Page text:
He was originally known as the Masons' cat. How they got him and how old he was at that time, no one knows. The Masons, however, didn't pay much attention to him. So, he roamed the neighborhood.
One day, as Bill and I walked along the side of Bill's house, we heard a small meow coming from out of nowhere. After a bit, we happened to look up at the roof and there was Masons' cat trying to find a way down. We got a ladder and some food, and I climbed up. After enticing Masons' cat with the food, I picked him up and carried him down from the roof. Thus, Hobie and I first met.
Masons' cat loved people and would walk up to total strangers and make friends. He would go from house to house all over the neighborhood looking for handouts. This panhandling caused him to get a reputation as a hobo. Such a cat as that needed a good name. Hobo, the initial name, just didn't seem proper for such a friendly cat. So, Hobo was softened to Hobie, which stuck with him to the end.
The Masons moved to another home, taking Hobie with them. But Hobie kept running back to the old neighborhood. Eventually, the Masons gave up and Hobie stayed in the old neighborhood.
Sometime in 1981, Hobie showed up with an abscess in his left shoulder. It is not certain whether this was due to a run-in with a pit bull terrier that frequently ran loose around the area, or whether it was due to someone shooting him with a pellet gun (much later it was discovered there was a pellet lodged inside him). With the wound as well as the risk of a run-in with the dog in mind, a decision was made to take Hobie to the vet and thereafter I would share my home with him. Hobie was enticed once again with food, and thereupon he was forcibly placed in a cat carrier. He cried out the call of the wild as he lost his freedom forever.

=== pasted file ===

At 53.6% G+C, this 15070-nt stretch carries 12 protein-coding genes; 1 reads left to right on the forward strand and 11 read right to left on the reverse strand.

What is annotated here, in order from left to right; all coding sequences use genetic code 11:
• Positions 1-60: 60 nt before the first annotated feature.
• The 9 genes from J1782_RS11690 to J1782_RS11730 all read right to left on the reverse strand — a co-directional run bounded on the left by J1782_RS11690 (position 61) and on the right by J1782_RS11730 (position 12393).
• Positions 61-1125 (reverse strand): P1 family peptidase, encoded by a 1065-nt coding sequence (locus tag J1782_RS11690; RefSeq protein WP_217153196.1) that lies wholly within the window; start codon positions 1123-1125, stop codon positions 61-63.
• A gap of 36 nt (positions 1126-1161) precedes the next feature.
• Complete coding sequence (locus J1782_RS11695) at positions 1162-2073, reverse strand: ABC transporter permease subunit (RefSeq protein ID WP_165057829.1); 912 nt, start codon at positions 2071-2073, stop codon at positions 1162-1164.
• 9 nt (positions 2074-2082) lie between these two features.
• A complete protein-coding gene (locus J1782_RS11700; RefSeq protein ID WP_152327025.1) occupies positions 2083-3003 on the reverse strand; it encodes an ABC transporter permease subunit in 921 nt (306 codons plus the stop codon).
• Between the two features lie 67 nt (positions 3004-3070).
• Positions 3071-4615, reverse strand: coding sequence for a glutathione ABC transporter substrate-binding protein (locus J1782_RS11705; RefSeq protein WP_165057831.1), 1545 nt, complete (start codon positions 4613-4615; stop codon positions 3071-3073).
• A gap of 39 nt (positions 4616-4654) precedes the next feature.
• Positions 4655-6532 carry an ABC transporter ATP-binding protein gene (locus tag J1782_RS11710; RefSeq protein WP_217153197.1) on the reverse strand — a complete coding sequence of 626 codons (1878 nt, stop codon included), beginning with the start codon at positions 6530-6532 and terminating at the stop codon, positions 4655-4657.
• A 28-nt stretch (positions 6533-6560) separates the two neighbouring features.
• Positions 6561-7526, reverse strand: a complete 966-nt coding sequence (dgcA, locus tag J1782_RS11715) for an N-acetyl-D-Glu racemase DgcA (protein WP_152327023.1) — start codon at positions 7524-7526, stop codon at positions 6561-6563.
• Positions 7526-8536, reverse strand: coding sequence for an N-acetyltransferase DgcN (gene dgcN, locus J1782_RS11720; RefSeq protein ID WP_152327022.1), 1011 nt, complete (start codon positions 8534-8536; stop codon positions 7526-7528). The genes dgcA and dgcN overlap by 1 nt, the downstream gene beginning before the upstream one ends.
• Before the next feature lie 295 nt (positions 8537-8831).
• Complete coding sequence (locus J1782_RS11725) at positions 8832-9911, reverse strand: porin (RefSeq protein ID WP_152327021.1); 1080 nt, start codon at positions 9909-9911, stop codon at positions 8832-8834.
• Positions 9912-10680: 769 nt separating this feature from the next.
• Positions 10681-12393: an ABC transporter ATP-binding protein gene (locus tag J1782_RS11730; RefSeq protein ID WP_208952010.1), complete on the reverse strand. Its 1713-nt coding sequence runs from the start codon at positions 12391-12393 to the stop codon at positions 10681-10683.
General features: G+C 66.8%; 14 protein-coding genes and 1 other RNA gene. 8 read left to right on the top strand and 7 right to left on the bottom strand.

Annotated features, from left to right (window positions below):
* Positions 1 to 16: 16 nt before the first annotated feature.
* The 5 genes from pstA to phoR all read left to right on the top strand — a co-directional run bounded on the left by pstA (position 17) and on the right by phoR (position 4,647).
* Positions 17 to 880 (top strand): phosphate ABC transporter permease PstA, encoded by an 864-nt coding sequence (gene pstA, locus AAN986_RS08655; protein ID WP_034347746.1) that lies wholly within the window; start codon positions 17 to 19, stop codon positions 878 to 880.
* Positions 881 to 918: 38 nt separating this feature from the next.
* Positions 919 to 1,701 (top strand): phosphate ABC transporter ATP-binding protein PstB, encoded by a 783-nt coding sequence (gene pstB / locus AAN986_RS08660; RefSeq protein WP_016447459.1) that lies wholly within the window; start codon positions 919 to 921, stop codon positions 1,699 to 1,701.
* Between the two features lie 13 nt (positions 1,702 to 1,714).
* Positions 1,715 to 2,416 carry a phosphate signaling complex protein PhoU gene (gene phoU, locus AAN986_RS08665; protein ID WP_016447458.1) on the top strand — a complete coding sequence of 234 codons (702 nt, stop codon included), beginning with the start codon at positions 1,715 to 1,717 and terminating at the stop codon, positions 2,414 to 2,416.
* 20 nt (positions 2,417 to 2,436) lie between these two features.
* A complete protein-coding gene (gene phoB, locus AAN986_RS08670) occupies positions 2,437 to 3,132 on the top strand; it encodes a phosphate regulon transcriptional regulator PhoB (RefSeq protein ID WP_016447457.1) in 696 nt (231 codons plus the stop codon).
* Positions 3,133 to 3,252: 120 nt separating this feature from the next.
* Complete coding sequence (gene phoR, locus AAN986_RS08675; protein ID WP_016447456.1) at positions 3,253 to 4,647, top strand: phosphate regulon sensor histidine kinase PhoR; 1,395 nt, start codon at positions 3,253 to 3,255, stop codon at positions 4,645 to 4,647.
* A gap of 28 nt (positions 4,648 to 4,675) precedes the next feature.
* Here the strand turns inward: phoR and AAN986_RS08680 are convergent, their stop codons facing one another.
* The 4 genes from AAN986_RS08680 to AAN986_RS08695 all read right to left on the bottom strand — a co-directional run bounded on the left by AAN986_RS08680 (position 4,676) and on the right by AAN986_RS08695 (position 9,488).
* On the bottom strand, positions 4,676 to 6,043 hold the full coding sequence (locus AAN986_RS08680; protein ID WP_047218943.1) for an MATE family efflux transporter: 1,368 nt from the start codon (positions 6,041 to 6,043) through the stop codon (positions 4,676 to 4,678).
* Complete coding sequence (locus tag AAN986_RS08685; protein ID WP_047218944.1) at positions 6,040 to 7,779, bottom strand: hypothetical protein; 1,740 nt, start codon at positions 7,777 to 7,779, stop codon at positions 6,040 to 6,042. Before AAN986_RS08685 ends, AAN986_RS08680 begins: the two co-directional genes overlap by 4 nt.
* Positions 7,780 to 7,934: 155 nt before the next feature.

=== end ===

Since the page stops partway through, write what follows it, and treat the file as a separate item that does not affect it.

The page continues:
After his release from the vet, Hobie was brought to his new home. This was not a pleasant event for Hobie, after all, he found himself placed in that infernal cat carrier again. He yelled his protest. After a rather lengthy drive, he was let loose in Bill's bedroom. A while later, some food was placed inside a cage that was already in the bedroom and Hobie went for the food. The cage door was closed. Yelling his protest once again was to no avail, and Hobie was back on the road again. After another lengthy drive, Hobie and cage were carried into a rather small house (actually, a travel trailer). When the cage door was opened, Hobie wasted no time and went straight to the door of the house. With a side-long look at his new owner, Hobie indicated that he wanted out in no uncertain terms. I replied, "no, you are a house cat now." There was to be no bargaining. Case closed. Hobie got the idea quick enough, though.
A favorite pastime of many indoor cats, and Hobie was no exception. Nothing escaped his watchful eye. He knew when I would be coming home to bring on dinner, so Hobie was always watching out the window waiting patiently. Upon my arrival, Hobie would disappear from the window. Sure enough, he would be right there by the door to greet me: "Hi! Glad to see you, now FEED ME!"
Throughout most of his life, Hobie had a small meow when calling to people. You would hear this little call of a cat and turn around expecting a small cat or older kitten. Instead, here was this big, stocky, gray and white cat. Didn't match at all with the meow you heard. Actually, Hobie never meowed. It was more of an aow. And, many times he gave me the silent meow.